Swedish prosecutors said they were charging 60-year-old Hamid Noury, who was arrested in Sweden in 2019, for “war crimes and murder” over the mass killings of prisoners in Karaj, Iran, towards the end of the 1980-1988 war between Iran and Iraq.
Noury was arrested upon his arrival at the airport in Stockholm, with Swedish media reporting at the time that he was visiting relatives.
Human rights groups have been campaigning for years for justice for what they consider to be the extrajudicial execution of thousands of Iranians, mostly young people, across the country in the late 1980s.
Sweden’s Prosecution Authority said in a statement that the prisoners had been linked to the “People’s Mujahedin of Iran,” a political organisation seeking to overthrow the clerical leadership whose armed branch had launched several attacks against Iran.
(article continues below)
See also on The Local:
In the summer of 1988, Iran’s Supreme Leader Ayatollah Khomeini “issued an order to execute all prisoners held in Iranian prisons who sympathised with and were loyal in their convictions to the Mujahedin,” according to Swedish prosecutors.
Noury held the position of “assistant to the deputy prosecutor at the Gohardasht prison,” on the outskirts of Karaj, west of Tehran, the statement said.
“The accused is suspected of participating, together with other perpetrators, in these mass executions and, as such, intentionally taking the lives of a large number of prisoners, who sympathised with the Mujahedin and, additionally, of subjecting prisoners to severe suffering which is deemed torture and inhuman treatment,” it said.
In the charge sheet, seen by AFP, Prosecutor Kristina Lindhoff Carleson said that these actions constituted a violation of the Geneva Conventions.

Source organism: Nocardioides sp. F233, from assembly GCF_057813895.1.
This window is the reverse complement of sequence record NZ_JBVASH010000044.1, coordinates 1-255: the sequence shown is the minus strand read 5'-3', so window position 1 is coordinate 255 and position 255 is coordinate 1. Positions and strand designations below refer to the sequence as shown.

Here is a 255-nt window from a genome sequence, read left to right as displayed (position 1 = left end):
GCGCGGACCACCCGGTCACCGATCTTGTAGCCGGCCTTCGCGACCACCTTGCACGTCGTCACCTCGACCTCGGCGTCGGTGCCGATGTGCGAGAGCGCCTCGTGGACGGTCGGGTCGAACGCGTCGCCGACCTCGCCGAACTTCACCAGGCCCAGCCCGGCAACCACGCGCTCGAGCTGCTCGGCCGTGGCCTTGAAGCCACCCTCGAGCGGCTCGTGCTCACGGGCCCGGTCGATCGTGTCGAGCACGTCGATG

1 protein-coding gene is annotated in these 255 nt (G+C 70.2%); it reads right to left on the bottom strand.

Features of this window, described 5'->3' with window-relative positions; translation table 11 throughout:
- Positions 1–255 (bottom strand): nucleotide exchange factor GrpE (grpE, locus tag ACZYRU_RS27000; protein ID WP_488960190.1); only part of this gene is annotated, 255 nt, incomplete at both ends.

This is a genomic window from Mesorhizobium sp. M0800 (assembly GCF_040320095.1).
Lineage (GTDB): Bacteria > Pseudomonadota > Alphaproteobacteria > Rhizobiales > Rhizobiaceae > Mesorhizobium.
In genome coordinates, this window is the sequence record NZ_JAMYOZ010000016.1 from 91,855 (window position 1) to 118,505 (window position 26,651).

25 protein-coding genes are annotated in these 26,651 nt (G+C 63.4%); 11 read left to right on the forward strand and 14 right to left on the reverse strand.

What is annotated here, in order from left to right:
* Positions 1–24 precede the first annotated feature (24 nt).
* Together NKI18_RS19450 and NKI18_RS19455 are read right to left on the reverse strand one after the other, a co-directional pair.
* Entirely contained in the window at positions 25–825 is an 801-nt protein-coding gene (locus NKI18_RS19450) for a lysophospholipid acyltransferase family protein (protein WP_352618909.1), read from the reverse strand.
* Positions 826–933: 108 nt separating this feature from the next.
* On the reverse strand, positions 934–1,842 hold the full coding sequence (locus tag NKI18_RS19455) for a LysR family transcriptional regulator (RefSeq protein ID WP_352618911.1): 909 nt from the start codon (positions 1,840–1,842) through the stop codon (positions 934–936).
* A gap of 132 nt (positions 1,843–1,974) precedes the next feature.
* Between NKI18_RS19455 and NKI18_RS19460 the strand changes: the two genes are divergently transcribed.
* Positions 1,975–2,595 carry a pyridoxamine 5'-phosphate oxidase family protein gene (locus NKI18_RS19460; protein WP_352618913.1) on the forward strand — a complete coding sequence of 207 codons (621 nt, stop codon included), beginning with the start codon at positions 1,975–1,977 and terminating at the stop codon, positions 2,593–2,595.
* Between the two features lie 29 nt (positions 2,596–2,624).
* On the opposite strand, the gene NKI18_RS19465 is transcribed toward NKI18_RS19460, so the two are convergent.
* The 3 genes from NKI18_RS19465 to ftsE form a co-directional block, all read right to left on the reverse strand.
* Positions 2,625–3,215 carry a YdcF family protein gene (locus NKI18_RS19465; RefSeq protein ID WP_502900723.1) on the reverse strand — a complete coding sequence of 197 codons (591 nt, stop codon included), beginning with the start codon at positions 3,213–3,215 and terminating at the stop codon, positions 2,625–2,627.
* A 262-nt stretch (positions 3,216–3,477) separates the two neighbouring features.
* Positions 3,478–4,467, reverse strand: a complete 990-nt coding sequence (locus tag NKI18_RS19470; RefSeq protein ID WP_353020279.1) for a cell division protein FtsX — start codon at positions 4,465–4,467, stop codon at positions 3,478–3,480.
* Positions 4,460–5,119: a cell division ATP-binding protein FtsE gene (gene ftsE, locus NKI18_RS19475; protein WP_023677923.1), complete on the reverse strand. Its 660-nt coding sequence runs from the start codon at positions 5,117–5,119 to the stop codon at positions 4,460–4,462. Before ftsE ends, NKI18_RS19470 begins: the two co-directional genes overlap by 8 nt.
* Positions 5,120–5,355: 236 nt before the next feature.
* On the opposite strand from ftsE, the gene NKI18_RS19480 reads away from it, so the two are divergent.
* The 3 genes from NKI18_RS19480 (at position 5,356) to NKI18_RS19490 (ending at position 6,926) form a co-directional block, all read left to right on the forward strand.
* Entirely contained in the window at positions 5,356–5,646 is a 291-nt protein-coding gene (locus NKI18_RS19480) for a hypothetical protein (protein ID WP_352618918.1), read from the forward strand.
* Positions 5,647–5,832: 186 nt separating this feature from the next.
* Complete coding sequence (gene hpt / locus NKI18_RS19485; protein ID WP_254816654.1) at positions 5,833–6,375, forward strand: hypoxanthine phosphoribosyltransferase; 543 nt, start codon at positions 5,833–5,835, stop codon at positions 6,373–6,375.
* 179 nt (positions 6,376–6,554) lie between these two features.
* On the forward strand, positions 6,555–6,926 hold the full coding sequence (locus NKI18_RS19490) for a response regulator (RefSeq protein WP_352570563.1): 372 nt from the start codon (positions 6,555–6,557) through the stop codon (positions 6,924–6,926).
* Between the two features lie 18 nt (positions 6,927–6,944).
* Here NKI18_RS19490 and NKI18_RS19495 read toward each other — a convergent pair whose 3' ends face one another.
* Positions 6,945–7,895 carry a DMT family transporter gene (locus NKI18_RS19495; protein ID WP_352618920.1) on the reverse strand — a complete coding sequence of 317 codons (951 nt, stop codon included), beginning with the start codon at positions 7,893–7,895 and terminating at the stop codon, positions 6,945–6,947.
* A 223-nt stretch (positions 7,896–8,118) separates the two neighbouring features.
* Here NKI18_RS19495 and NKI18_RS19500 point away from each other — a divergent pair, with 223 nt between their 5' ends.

Noury’s lawyer told AFP that he denies the charges against him.
Facing him in the trial is a group of more than 30 plaintiffs, made up of former prisoners who witnessed the alleged atrocities and relatives of victims.
Following the mass executions, and after a ceasefire between Iran and Iraq, the Iranian leadership also decided that other political prisoners “who sympathised with various left wing groups and were regarded as apostates by the Iranian leadership, should be executed.”
Prosecutors said Noury, in his role at the prison, was also complicit in the killings that followed.
“These acts are classified as murder according to the Swedish Penal Code since they are not considered to be related to an armed conflict,” the prosecutor statement said.
One of the plaintiffs, Nasrullah Marandi, a prisoner between 1987 and 1989 in the Gohardasht prison, told AFP that he felt “joy” but was also reminded of “the blood of my fallen comrades” when Noury was charged.
“I am ready to go all the way and take on the risks, and I will testify at the trial,” he said.
The trial is set to begin on August 10th in Stockholm and scheduled to end in mid-April 2022.
In May, a group of more than 150 rights campaigners, including Nobel laureates, former heads of state or government and former UN officials, called for an international investigation into the 1988 killings.
The case remains sensitive in Iran as activists accuse officials now in government of being involved.
For instance, Amnesty International has accused president-elect Ebrahim Raisi of having played a key role as a prosecutor on the “death commission” that sent thousands of prisoners to their deaths in 1988, described as a crime against humanity by the rights group.